On Writing Distinct Characters Who Aren’t Just Versions of Yourself

The second big question I have to answer, as I work on revising NEXT BOOK, is how to avoid making Ellen Everton too much like Meredith Gruber.

This was one of the topics Maggie Stiefvater discussed in the Portraits and Dreams seminar I took last February: how to ensure your main character wasn’t always the same main character (who, in turn, wasn’t always a loose translation of yourself).

Ellen is a lot less like me than Meredith was (although in The Biographies of Ordinary People I really poured myself into both Meredith and Jackie) but the two characters have some obvious similarities:

  • They are both single women.
  • They are both oldest siblings.
  • They both live in their heads.

They also have some obvious differences:

  • Meredith is ambitious. Ellen is not.
  • Meredith wants to find her place in the world. Ellen does not believe the world owes her anything, including satisfaction with her own life.
  • Meredith is language-oriented. Ellen is systems-oriented.
  • Meredith cares about how she presents herself to the world, in terms of clothing choices, hair styling, social interactions, etc. Ellen does not.
  • Meredith’s happiest moment in The Biographies of Ordinary People comes when she is onstage, sharing a story she wrote and then singing in harmony with her sister. Ellen’s happiest moment in the first chapter of A Coincidence of Doors is when she is finally alone at the end of the day and can take 20 minutes to read the latest swords-and-sorcery paperback she got at the library.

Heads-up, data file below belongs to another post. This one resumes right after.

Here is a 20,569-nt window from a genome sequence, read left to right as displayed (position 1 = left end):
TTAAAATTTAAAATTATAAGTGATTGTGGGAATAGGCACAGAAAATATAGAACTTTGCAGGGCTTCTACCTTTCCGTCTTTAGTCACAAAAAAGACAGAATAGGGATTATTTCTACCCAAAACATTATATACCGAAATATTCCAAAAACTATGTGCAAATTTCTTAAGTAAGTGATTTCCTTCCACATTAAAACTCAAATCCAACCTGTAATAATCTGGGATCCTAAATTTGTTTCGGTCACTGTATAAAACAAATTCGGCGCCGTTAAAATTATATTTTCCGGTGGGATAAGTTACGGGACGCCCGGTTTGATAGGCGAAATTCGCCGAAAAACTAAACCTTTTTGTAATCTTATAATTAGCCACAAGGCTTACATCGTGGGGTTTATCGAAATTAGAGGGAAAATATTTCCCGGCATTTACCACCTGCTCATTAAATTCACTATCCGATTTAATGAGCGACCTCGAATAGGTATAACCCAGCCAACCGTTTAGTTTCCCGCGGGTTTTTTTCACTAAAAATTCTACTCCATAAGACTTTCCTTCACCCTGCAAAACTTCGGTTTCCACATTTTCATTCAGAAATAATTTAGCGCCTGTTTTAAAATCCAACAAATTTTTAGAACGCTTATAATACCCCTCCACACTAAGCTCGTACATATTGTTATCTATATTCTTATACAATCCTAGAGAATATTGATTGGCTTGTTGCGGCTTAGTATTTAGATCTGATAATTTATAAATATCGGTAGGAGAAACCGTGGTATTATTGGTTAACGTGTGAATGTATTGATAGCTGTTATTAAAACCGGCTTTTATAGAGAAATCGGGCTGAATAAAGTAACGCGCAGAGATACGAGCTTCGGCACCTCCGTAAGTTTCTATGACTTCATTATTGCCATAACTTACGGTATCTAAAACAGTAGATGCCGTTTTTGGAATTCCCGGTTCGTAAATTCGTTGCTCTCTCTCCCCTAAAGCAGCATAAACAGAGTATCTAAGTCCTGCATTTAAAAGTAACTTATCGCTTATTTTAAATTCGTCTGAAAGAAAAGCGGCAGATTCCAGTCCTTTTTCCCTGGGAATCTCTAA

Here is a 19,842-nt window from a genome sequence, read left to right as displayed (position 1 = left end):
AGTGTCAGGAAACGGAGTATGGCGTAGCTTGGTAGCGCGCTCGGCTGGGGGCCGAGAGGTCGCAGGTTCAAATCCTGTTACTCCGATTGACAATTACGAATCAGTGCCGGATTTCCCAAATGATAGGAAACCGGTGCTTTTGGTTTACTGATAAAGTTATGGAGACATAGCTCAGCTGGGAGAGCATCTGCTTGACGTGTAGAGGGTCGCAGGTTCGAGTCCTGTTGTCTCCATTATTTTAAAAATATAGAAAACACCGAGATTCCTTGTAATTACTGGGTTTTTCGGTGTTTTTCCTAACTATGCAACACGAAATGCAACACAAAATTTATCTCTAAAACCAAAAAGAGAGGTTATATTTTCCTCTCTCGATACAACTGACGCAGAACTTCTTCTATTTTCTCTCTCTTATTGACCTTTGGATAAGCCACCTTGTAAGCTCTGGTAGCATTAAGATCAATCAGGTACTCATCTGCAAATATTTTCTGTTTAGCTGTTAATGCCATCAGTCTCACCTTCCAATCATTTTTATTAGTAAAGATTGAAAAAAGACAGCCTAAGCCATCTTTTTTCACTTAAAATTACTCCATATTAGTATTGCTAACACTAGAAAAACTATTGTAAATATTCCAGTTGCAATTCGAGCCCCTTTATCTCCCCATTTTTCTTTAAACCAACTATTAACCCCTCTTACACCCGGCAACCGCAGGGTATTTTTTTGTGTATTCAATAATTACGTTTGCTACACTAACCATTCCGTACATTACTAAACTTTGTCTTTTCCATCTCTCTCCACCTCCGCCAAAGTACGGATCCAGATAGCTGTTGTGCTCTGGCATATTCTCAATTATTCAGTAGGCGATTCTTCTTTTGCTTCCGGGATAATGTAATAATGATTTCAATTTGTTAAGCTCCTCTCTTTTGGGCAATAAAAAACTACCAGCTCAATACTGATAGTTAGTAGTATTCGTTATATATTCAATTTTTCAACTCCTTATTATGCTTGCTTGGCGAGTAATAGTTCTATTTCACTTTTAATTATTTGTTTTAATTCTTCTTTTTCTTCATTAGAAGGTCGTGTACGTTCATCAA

But… Ellen and Meredith both go to the library, and they both like reading, and they both compare death to falling down the pit in Super Mario (that part I should for sure change). At one point both Ellen and Meredith make a to-do list, and maybe that makes them too similar, but maybe people just make to-do lists?

Both books also feature a Midwestern Shakespeare festival—the same Shakespeare festival, in fact, though I never refer to it by its full name in either book. It’s the one I spent three years working for, and it popped up in this story because (like Biographies) it’s mostly set in the Midwest, and I really love giving my novels a distinct sense of place.

But… well, Ellen would never want to be onstage performing Shakespeare the way Meredith would, and yet she still ends up attending a Shakespeare play, and yes you can tie that back to her interest in swords-and-sorcery novels and her desire to connect with hundreds-years-old traditions like Solstice and her dream of escaping into another world, and you can also say WELL, NICOLE CAN’T WRITE A BOOK WITHOUT PUTTING SHAKESPEARE INTO IT.*

I mean, maybe I will someday.

I also think that as long as I go through and pull out the inadvertent similarities like the Super Mario thing, Ellen and Meredith will read as distinct characters. However, they’ll read as distinct versions of the same type of character, which is another trap writers often fall into, and I am NOT GOING TO NAME NAMES but I bet you can think of a few examples on your own.

Which is pretty much what Maggie Stiefvater said would happen, in a typical writer’s early novels. Your first protagonist is you. Your second protagonist is not you, but still contains a lot of you-ness because that’s what you’re most familiar with. The more you write, the more you learn about how to write fully-realized characters who are fully themselves—and, honestly, I’m not sure I’m there yet.

But I’m still writing. ❤️

*Fun fact: the novel I wrote in high school, in which a bunch of characters with swords battle an evil empire, also included a chapter where the characters had to disguise themselves as actors and put on a verse play. So no, I can’t write a book without putting Shakespeare, or a Shakespeare analogue, into it.

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